Psychotomimesis mediated by K opiate receptors

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Authors: Andreas Pfeiffer, Victor Brantl, Albert Herz and Hinderk M. Emrich
Date: Aug. 15, 1986
From: Science(Vol. 233)
Publisher: American Association for the Advancement of Science
Document Type: Article
Length: 1,254 words

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Psychotomimesis Mediated by [kappa] Opiate Receptors

THE OBSERVATION THAT BENZOMORPHAN [KAPPA] PIOID AGONISTS HAVE ANALGESIC PROPERTIES BUT DO NOT PRODUCE THE DRUG-SEEKING BEHAVIOR OR CARDIOVASCULAR AND RESPIRATORY DEPRESSION SEEN WITH MORPHINE AND OTHER AGONISTS AT [MU] OPIATE RECEPTORS HAS RAISED THE POSSIBILITY THAT SUCH COMPOUNDS COULD BE DEVELOPED FOR USE BY HUMANS (1, 2).

Detailed clinical studies of the actions of [kappa] agonists have been performed with the benzomorphan derivative cyclazocine (3). This opioid, in addition to its [kappa] agonistic activity, has antagonistic properties at [mu] opiate receptors (1-3). Moreover, in humans, cyclazocine and another benzomorphan, N-allyl-normetazocine (Smith Kline & French 10047), elicit psychotomimetic and dysphoric effects similar to those of the dissociative anesthetics phencyclidine (PCP) and ketamine (4). Pharmacological studies suggested that these effects of the [kappa] agonists are mediated by [sigma]-PCP receptors (1, 5, 6). These latter receptors were distinguished from [mu], [delta], and [kappa] opiate receptors by their resistance to the opiate antagonistic naloxone, which classifies them as nonopiate receptors (7). In addition, PCP receptors displayed preference for (+)-isomers, whereas opiate receptors show stereospecificity for (-)-isomers (6, 8). During experiments designed to evaluate endocrine actions (9) of the potent benzomorphan [kappa] agonist MR 2033 (10), which is inactive at [sigma]-PCP receptrs (6), we observed aversive and psychotomimetic effects. Because this observation contradicted the view that [sigma]-PCP receptors mediate psychotomimetic effects of [kappa] agonists, we undertook the present studies to characterize the type of receptor involved. Our results suggest that [kappa] receptors elicit aversive and psychotomimetic actions in humans.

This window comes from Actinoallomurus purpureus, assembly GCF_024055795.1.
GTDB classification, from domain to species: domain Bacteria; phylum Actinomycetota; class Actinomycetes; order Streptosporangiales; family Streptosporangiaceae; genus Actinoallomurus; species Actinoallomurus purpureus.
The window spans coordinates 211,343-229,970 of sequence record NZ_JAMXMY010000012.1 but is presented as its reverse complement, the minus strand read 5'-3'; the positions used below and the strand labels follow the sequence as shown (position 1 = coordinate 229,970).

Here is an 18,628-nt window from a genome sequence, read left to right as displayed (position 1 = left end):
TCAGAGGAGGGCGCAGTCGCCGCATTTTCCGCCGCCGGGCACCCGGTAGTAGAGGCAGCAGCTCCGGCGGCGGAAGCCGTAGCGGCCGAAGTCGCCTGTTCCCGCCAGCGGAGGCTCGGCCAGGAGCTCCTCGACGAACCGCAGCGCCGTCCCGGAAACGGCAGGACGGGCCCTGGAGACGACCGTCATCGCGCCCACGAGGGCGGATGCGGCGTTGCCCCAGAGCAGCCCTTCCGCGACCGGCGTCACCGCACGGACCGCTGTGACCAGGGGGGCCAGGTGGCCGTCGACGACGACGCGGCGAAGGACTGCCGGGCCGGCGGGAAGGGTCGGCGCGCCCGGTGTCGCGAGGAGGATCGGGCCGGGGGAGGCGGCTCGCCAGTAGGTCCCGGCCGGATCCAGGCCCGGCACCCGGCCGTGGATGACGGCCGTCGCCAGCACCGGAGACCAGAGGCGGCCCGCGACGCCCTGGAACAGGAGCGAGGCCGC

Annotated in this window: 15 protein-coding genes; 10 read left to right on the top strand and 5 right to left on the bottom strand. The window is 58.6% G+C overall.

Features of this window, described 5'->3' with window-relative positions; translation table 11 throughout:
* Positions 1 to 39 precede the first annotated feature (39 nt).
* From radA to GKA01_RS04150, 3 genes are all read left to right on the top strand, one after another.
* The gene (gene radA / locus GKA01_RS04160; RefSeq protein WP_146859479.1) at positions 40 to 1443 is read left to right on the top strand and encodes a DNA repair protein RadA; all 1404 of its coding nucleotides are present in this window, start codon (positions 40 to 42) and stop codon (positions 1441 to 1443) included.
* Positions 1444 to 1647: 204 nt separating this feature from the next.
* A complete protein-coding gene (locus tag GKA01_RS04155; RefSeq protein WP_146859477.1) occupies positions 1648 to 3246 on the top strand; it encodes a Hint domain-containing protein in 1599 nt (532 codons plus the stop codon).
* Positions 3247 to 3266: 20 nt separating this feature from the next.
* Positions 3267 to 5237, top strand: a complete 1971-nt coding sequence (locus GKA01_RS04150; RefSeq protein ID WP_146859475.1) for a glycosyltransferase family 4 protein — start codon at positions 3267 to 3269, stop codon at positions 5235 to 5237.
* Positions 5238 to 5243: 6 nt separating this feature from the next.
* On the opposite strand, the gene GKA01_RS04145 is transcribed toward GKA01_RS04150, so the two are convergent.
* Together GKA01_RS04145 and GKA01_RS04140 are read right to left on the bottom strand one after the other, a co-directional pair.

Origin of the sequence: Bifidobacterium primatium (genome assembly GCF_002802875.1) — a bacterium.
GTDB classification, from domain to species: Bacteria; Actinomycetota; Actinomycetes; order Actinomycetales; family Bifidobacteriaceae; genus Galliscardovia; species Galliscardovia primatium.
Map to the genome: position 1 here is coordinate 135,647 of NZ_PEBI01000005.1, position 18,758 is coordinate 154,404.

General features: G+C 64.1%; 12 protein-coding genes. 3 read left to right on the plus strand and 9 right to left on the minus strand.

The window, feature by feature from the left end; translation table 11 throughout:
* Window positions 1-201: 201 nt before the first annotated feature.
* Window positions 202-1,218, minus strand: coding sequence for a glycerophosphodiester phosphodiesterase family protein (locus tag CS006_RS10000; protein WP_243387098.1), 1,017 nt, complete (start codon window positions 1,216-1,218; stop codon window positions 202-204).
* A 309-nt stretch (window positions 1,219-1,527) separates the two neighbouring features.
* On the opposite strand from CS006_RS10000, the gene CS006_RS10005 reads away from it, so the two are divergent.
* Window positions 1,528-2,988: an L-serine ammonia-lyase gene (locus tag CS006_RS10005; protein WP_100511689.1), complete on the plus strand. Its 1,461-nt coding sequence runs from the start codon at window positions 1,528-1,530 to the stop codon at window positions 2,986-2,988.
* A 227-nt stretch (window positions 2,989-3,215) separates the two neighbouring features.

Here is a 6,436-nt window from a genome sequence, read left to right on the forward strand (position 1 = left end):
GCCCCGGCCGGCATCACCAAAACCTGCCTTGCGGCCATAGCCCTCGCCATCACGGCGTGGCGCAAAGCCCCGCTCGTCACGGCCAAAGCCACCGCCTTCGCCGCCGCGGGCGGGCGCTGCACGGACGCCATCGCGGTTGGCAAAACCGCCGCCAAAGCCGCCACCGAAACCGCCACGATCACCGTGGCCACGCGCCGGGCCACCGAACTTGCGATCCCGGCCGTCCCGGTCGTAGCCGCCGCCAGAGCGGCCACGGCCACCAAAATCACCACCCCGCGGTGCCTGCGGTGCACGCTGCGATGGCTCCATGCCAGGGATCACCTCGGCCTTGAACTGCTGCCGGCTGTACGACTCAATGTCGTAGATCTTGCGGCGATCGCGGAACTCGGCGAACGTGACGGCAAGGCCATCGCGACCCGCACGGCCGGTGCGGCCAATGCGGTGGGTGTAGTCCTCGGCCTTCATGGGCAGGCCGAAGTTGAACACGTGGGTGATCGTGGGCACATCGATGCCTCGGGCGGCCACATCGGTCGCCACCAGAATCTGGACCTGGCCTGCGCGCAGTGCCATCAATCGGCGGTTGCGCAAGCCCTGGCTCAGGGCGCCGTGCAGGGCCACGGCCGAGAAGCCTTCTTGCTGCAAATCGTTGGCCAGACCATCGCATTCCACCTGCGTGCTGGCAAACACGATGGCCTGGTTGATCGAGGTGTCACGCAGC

Thirty healthy male volunteers (24 to 62 years old) participated in the experiments. An intravenous cannula was inserted 60 minutes before the drug was administered and the subjects remained in a recumbent position throughout the experiment. Fifteen minutes before intravenous drug injection, the subjects completed five evaluation scales related to mood and physical experiences (11). Observer rating scales were used to assess...

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Source Citation
Pfeiffer, Andreas, et al. "Psychotomimesis mediated by K opiate receptors." Science, vol. 233, 1986, p. 774+. Accessed 30 Nov. 2020.
  

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